The SEC’s new money market rule may actually increase the run risk for some funds.
By a split 3-2 vote, the U.S. Securities and Exchange Commission recently adopted a final rule designed to reduce the risk of a run on money market funds and to limit potential contagion if a run does occur. In the words of Commission Chair Mary Jo White, the new rule “will fundamentally change the way that most money market funds operate.”
Under pressure from the Department of Treasury and the Financial Stability Oversight Council, the Commission has been debating regulatory reform for money market funds (MMFs) since the Reserve Primary Fund broke the buck in 2008. The final rule adopts a compromise between two previously suggested reform alternatives: it implements fees and gates to allow non-governmental MMFs to stem redemptions during periods of reduced liquidity and requires a floating net asset value (NAV) for prime institutional funds (including municipal funds) – the funds deemed most vulnerable to “runs.” Although the compromise may have been politically feasible, it likely destroys a valuable financial product – prime MMFs – while potentially increasing the run risk for other MMFs.
Although the final rule is similar to earlier Commission proposals, there are important differences. First, the rule broadly exempts retail MMFs from the requirement of a floating NAV. This exemption dramatically reduced opposition to the reform by dividing the powerful mutual fund industry. The retail exemption is a major gain for the large mutual fund sponsors that serve primarily individual clients, such as Schwab, Vanguard and Fidelity. At the same time, sponsors of institutional MMFs such as Federated, the third largest MMF sponsor, are clear losers.
Second, the rule dictates limited circumstances in which funds can impose fees and gates and makes the imposition of those restrictions purely discretionary with the individual fund board. As critics widely observed in response to the Commission’s earlier proposal, fees and gates can exacerbate redemption pressure in a time of crisis by creating a high-powered incentive for investors to redeem preemptively before the fees and gates are triggered. The discretionary feature of the final rule creates uncertainty about the manner in which a particular fund board will exercise its discretion, a feature that the Commission touts as a benefit but which may instead increase run pressure. Nonetheless, so long as fees and gates are discretionary, it is questionable whether sponsors will ever use them. A large mutual fund sponsor would likely be irreparably damaged if it prevented investors from accessing their funds on even a temporary basis.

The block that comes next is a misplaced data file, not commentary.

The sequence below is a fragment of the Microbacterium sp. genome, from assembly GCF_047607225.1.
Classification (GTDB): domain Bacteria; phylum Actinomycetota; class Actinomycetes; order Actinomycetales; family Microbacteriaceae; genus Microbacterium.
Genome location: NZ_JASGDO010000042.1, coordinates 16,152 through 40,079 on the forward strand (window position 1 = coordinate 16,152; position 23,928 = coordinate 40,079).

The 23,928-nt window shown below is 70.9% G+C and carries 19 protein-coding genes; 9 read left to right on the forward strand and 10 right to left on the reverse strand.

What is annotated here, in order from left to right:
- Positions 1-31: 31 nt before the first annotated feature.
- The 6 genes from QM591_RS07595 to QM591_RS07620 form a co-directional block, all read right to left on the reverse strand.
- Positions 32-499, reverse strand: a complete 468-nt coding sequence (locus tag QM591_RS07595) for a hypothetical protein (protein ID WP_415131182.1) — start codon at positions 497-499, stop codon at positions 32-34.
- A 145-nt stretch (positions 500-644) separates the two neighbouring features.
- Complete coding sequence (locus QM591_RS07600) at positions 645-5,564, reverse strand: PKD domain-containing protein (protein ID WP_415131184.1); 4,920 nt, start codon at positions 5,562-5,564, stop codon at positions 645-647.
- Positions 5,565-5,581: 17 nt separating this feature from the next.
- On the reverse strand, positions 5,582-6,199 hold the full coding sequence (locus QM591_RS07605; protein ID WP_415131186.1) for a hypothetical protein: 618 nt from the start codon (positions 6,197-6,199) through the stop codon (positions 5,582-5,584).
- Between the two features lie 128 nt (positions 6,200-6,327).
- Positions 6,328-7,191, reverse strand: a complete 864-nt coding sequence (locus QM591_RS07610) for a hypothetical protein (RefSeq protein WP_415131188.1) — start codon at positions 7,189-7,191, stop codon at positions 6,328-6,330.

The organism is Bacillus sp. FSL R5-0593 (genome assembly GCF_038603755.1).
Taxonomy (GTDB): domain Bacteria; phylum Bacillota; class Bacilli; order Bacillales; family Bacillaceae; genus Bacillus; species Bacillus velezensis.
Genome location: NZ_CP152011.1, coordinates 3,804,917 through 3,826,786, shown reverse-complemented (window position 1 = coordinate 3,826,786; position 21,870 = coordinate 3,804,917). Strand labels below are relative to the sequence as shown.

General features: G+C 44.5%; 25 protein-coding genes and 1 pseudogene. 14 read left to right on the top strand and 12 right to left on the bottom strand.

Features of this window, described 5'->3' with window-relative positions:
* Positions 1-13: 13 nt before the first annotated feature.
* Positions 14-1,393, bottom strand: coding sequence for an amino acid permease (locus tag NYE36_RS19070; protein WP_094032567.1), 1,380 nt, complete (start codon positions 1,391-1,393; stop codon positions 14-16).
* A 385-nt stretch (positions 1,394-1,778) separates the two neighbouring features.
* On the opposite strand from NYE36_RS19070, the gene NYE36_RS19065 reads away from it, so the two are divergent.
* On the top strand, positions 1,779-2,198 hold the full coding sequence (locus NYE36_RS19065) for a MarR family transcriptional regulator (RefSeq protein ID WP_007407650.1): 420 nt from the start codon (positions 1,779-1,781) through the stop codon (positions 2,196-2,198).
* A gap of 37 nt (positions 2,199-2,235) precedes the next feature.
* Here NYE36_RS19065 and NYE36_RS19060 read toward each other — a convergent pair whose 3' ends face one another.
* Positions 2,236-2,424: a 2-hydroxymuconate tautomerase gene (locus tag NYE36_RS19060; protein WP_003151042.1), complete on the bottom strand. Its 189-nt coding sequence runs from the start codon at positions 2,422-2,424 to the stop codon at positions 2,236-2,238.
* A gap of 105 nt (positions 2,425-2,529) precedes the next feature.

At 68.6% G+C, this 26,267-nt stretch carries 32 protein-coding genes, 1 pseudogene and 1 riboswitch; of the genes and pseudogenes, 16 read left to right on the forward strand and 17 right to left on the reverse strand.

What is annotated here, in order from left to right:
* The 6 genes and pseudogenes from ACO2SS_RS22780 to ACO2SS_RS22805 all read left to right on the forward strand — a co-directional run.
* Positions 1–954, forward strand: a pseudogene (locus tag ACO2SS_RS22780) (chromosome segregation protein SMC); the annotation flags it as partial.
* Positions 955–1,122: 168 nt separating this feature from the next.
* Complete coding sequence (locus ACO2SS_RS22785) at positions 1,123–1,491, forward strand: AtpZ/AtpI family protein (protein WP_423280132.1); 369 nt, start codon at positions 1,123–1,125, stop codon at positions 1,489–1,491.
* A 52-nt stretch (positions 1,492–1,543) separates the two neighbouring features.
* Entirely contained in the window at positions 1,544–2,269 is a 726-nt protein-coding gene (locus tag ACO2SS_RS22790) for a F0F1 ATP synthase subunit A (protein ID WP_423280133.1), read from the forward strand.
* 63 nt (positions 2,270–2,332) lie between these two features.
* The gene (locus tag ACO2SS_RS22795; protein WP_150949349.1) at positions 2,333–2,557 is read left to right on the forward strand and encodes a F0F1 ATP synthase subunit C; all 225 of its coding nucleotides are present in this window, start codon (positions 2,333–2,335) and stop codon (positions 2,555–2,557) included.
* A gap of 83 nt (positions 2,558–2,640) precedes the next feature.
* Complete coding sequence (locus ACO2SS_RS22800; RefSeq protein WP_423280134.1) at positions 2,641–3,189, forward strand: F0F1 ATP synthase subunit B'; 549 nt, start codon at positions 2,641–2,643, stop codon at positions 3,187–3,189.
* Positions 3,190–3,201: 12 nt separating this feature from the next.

Third, the rule exempts government MMFs, defined under the new rule as funds that invest at least 95.5% of their assets in cash or U.S. government securities, from both the requirement of a floating NAV and the fees and gates provision. The advantage of this exemption is that it retains a viable option for institutional investors that invest in MMFs for cash management. Although the Commission announced the adoption of tax and accounting accommodations to simplify compliance and recordkeeping obligations for floating NAV funds, many if not most institutional investors will be unable to use a cash management tool that offers the regular potential for a negative return. The disadvantage is that the exemption retains government MMFs as a potential source of financial fragility. As the Commission notes in the adopting release, government MMFs experienced substantial outflows in connection with the 2013 debt ceiling impasse. With increased institutional money invested in government MMFs, future events that affect the yield or perceived quality of government securities would have greater effects.
A more detailed examination of the new reforms highlights fundamental misconceptions in the Commission’s understanding of the MMF industry. For example, the Commission attempted to finesse the debate over a floating NAV by mandating that all MMFs calculate and disclose a market-based NAV on a daily basis. For stable value MMFs, this is a requirement to calculate and disclose a shadow NAV. Importantly, the rule requires the calculation to be made to four decimal places or to the nearest ten thousandth of a cent. Faced with empirical data showing that the prices of MMFs have historically been highly stable, the required precision – a higher degree of precision than for any other type of mutual fund – is designed to create a type of synthetic volatility, suggesting to investors that MMFs are less stable than they really are.